• Fox NC, Black RS, Gilman S, Rossor MN, Griffith SG, Jenkins L, Koller M. Effects of Abeta immunization (AN1792) on MRI measures of cerebral volume in Alzheimer disease. Neurology. 2005;64:1563–1572. doi: 10.1212/01.WNL.0000159743.08996.99. [PubMed] [Cross Ref]
  • Fritzsche KH, Wangenheim A, Abdala DD, Meinzer HP. A computational method for the estimation of atrophic changes in Alzheimer's disease and mild cognitive impairment. Comput Med Imaging Graph. 2008;32:294–303. doi: 10.1016/j.compmedimag.2007.12.006. [PubMed] [Cross Ref]
  • Gustaw KA, Garrett MR, Lee HG, Castellani RJ, Zagorski MG, Prakasam A, Siedlak SL, Zhu X, Perry G, Petersen RB, Friedland RP, Smith MA. Antigen-antibody dissociation in Alzheimer disease: a novel approach to diagnosis. J Neurochem. 2008;106:1350–1356. doi: 10.1111/j.1471-4159.2008.05477.x. [PMC free article] [PubMed] [Cross Ref]
  • Hama E, Shirotani K, Masumoto H, Sekine-Aizawa Y, Aizawa H, Saido TC. Clearance of extracellular and cell-associated amyloid beta peptide through viral expression of neprilysin in primary neurons. J Biochem. 2001;130:721–726. [PubMed]
  • Hampel H, Burger K, Teipel SJ, Bokde AL, Zetterberg H, Blennow K. Core candidate neurochemical and imaging biomarkers of Alzheimer's disease. Alzheimers Dement. 2008;4:38–48. doi: 10.1016/j.jalz.2007.08.006. [PubMed] [Cross Ref]
  • Harada H, Tamaoka A, Ishii K, Shoji S, Kametaka S, Kametani F, Saito Y, Murayama S. Beta-site APP cleaving enzyme 1 (BACE1) is increased in remaining neurons in Alzheimer's disease brains. Neurosci Res. 2006;54:24–29. doi: 10.1016/j.neures.2005.10.001. [PubMed] [Cross Ref]
  • Hardy J, Selkoe DJ. The amyloid hypothesis of Alzheimer's disease: progress and problems on the road to therapeutics. Science. 2002;297:353–356. doi: 10.1126/science.1072994. [PubMed] [Cross Ref]
  • Iwata N, Takaki Y, Fukami S, Tsubuki S, Saido TC. Region-specific reduction of a beta-degrading endopeptidase, neprilysin, in mouse hippocampus upon aging. J Neurosci Res. 2002;70:493–500. doi: 10.1002/jnr.10390. [PubMed] [Cross Ref]
  • Kim M, Hersh LB, Leissring MA, Ingelsson M, Matsui T, Farris W, Lu A, Hyman BT, Selkoe DJ, Bertram L, Tanzi RE. Decreased catalytic activity of the insulin-degrading enzyme in chromosome 10-linked Alzheimer disease families. J Biol Chem. 2007;282:7825–7832. doi: 10.1074/jbc.M609168200. [PubMed] [Cross Ref]
  • Kurochkin IV, Goto S. Alzheimer's beta-amyloid peptide specifically interacts with and is degraded by insulin degrading enzyme. FEBS Lett. 1994;345:33–37. doi: 10.1016/0014-5793(94)00387-4. [PubMed] [Cross Ref]
  • Leal MC, Dorfman VB, Gamba AF, Frangione B, Wisniewski T, Castano EM, Sigurdsson EM, Morelli L. Plaque-associated overexpression of insulin-degrading enzyme in the cerebral cortex of aged transgenic tg2576 mice with Alzheimer pathology. J Neuropathol Exp Neurol. 2006;65:976–987. doi: 10.1097/ [PubMed] [Cross Ref]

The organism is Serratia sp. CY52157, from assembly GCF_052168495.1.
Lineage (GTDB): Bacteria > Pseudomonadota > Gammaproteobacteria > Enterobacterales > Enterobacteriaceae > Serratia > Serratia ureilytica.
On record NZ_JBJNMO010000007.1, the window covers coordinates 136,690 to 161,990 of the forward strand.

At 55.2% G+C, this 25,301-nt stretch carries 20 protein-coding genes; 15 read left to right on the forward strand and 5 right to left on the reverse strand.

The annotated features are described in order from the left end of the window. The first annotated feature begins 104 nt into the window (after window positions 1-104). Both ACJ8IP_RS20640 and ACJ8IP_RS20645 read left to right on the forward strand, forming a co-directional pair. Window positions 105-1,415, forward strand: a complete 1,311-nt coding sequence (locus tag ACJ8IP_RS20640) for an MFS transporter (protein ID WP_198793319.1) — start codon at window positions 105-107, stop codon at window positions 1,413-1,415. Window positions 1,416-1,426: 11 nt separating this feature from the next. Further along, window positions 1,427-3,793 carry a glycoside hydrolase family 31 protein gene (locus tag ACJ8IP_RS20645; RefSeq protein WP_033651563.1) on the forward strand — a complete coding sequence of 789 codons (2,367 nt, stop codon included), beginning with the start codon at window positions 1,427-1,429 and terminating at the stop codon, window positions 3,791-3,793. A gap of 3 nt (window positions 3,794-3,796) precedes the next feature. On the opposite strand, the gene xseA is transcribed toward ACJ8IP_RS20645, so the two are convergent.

• Leclerc E, Fritz G, Weibel M, Heizmann CW, Galichet A. S100B and S100A6 differentially modulate cell survival by interacting with distinct RAGE (receptor for advanced glycation end products) immunoglobulin domains. J Biol Chem. 2007;282:31317–31331. doi: 10.1074/jbc.M703951200. [PubMed] [Cross Ref]
  • Li Q, Sudhof TC. Cleavage of amyloid-beta precursor protein and amyloid-beta precursor-like protein by BACE 1. J Biol Chem. 2004;279:10542–10550. doi: 10.1074/jbc.M310001200. [PubMed] [Cross Ref]
  • Li R, Lindholm K, Yang LB, Yue X, Citron M, Yan R, Beach T, Sue L, Sabbagh M, Cai H, Wong P, Price D, Shen Y. Amyloid beta peptide load is correlated with increased beta-secretase activity in sporadic Alzheimer's disease patients. Proc Natl Acad Sci USA. 2004;101:3632–3637. doi: 10.1073/pnas.0205689101. [PubMed] [Cross Ref]
  • Luo Y, Niu F, Wang L, Cao W, Zhang X, Lv Z, Zhang B, Xu Y. Altered expression of Abeta metabolism-associated molecules from d-galactose/AlCl(3) induced mouse brain. Mech Ageing Dev. 2008 [PubMed]
  • Luques L, Shoham S, Weinstock M. Chronic brain cytochrome oxidase inhibition selectively alters hippocampal cholinergic innervation and impairs memory: prevention by ladostigil. Exp Neurol. 2007;206:209–219. doi: 10.1016/j.expneurol.2007.04.007. [PubMed] [Cross Ref]
  • McConlogue L, Buttini M, Anderson JP, Brigham EF, Chen KS, Freedman SB, Games D, Johnson-Wood K, Lee M, Zeller M, Liu W, Motter R, Sinha S. Partial reduction of BACE1 has dramatic effects on Alzheimer plaque and synaptic pathology in APP Transgenic Mice. J Biol Chem. 2007;282:26326–26334. doi: 10.1074/jbc.M611687200. [PubMed] [Cross Ref]
  • Miller BC, Eckman EA, Sambamurti K, Dobbs N, Chow KM, Eckman CB, Hersh LB, Thiele DL. Amyloid-beta peptide levels in brain are inversely correlated with insulysin activity levels in vivo. Proc Natl Acad Sci USA. 2003;100:6221–6226. doi: 10.1073/pnas.1031520100. [PubMed] [Cross Ref]
  • Miller MC, Tavares R, Johanson CE, Hovanesian V, Donahue JE, Gonzalez L, Silverberg GD, Stopa EG. Hippocampal RAGE immunoreactivity in early and advanced Alzheimer's disease. Brain Res. 2008;1230:273–280. doi: 10.1016/j.brainres.2008.06.124. [PMC free article] [PubMed] [Cross Ref]